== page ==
Once upon a time who else did we trust but the good old family doctor? The one who told you to “say aaaahhhh” and then removed your tonsils. Every time he hit you on the shoulder you had to say “thirty three”. On one occasion I said “thirty four” and he sent me away and asked my mum for an explanation.
The family doctors have expressed their opinion about incinerators. Their report is below. It is dedicated to all those who live or who will live near an incinerator.
“The latest generation of incinerators, with their high temperatures in the ovens greatly contribute to the emission into the environment of very fine dust that constitutes a health risk that is much more serious than the well known PM10. The incineration of refuse, among all the techniques for getting rid of waste, is the most damaging for the environment and for human health.
The incinerators produce ash (whose weight is a third of the weight of the refuse and must be got rid of in special disposal units) and they send into the air millions of cubic metres a day of polluting fumes. These contain fairly big particles (PM10) and fine ones (PM2.5) made up of nanoparticles of heavy metals, polycyclic aromatic hydrocarbons, polychlorinated biphenyls (PCBs), benzene, and dioxin, that are extremely dangerous and persistent and can accumulate in living organisms.
These “nanoparticles” go straight through the filters of the incinerators and are not even noticed by current incinerator emission monitoring systems and they are not mentioned in the legal limits that installations need to ad here to.
Furthermore when considering the carcinogenic emissions that have been identified for some time (dioxins, furans, heavy metals) the incinerators emit hundreds of substances whose impact on human health is unknown, just as the effect of combinations of various polluting products has not been investigated.
Every combustion process produces particles.
If it’s true that nature is a producer of these particles (volcanoes) it is also true that the particles that have a natural origin make up a minor fraction of the total that are in the atmosphere today.
Man is the great producer of particles, especially those that are the finest. The higher the temperature at which a combustion process takes place, the smaller is the dimension of the particles that are produced. They are inorganic particles, that are non-biodegradable and non biocompatible.
Combustion transforms even refuse that is innocuous, like packaging and waste food, into products that are toxic and dangerous in the form of gaseous emissions, fine particles, volatile ash and residue that requires costly systems to neutralise and store them.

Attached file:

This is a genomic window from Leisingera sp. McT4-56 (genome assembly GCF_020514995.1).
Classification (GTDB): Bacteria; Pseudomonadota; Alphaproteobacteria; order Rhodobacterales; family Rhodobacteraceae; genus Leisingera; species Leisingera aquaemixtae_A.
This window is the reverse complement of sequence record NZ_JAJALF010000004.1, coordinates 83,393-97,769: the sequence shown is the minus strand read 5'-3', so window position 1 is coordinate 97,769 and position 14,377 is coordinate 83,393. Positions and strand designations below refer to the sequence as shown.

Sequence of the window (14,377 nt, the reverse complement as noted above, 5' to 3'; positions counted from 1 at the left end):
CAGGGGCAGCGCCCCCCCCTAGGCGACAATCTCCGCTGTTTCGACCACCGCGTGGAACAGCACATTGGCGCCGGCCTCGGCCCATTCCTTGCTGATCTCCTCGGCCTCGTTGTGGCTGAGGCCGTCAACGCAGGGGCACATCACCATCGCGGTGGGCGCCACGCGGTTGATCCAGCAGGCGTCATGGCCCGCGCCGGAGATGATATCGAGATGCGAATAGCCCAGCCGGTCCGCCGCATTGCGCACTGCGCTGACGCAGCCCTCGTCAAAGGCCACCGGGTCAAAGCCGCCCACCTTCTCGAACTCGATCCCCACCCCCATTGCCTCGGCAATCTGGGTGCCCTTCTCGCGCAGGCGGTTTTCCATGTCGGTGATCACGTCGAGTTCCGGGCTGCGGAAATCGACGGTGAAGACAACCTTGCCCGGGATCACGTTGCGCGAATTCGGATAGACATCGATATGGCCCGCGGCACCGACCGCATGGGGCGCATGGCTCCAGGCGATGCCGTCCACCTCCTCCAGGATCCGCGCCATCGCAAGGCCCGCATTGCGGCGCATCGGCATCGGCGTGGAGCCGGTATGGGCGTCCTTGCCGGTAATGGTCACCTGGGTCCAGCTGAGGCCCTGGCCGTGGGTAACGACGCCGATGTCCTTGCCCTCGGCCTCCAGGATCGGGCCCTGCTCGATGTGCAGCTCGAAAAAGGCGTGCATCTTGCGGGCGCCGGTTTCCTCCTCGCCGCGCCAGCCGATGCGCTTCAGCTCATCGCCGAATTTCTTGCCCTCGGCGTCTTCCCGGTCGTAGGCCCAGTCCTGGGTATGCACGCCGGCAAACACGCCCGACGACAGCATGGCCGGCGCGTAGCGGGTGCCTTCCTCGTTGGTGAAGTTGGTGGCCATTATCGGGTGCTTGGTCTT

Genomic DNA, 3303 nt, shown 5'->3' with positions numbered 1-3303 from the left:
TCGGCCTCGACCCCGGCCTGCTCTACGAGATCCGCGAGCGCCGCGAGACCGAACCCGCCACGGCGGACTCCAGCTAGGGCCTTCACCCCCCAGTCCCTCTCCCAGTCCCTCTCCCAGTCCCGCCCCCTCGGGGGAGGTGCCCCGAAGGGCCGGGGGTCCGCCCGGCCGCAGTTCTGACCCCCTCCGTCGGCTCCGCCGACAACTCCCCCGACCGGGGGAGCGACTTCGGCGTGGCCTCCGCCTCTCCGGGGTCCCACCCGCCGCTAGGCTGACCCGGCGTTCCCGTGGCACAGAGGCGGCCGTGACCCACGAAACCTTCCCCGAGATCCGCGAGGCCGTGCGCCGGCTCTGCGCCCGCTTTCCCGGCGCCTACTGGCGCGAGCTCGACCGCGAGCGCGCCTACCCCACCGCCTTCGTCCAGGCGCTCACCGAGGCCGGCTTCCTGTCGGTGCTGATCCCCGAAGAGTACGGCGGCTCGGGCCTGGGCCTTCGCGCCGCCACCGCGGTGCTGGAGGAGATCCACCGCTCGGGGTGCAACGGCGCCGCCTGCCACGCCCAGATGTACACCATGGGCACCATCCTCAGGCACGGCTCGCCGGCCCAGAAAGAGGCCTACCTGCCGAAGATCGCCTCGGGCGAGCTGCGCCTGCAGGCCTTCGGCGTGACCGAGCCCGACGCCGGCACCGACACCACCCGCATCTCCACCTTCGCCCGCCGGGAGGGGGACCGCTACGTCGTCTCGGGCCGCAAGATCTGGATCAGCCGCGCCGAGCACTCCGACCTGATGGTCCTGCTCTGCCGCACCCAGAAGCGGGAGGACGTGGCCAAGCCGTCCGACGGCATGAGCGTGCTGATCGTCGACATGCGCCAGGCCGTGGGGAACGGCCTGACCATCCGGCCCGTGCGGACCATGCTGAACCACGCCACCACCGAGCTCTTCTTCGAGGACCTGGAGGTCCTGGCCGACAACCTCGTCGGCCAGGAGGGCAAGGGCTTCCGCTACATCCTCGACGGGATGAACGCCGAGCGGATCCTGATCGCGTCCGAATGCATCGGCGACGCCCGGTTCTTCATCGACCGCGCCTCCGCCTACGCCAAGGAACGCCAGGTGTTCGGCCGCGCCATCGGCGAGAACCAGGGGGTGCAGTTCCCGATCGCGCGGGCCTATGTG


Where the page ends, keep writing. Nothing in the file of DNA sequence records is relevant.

For this reason, it is appropriate that there are incentives for a policy of production, differentiated waste collection, recycling and the recovery of refuse. The micro- and nano-particles produced in any way, once they get into the organism start off a whole series of reactions that can turn into illnesses.
The most common pathologies are neoplastic, but there are also foetal malformations, allergic inflammatory and even neurological illnesses.
Furthermore, the incineration of refuse is the most costly system for getting rid of refuse and all the Italians, unknown to them, pay generous incentives to support it.
Seven percent of the electricity bill that is paid is in fact put aside and used to give subsidies even to the construction of incinerators. It’s enough to take an electricity bill and read, on the back, in the part discussing various items and costs: “Component A3 – construction of installations for renewable sources”. The sum that is shown at the side is handed to the managers of refuse incinerators because Italian law puts on an equal footing the various non fossil renewable energy sources like wind and sun with energy obtained from incineration of every type of urban and industrial waste.
As well as this slice of incentives taken from the pockets of users, the managers of incinerators receive other money from the State. Thus Italy is the only European State that finances the incineration of refuse. All the other member Sates (Austria, Belgium, Denmark, Germany) impose a tax on those who manage incinerators for each ton of refuse burned thus disincentivising the incineration of refuse.”
From Notiziario FIMMG - Italian Family Doctors' Federation, May 2006
Posted by Beppe Grillo at 02:23 PM in Health/Medicine
(3) | Comments in Italian (translated)
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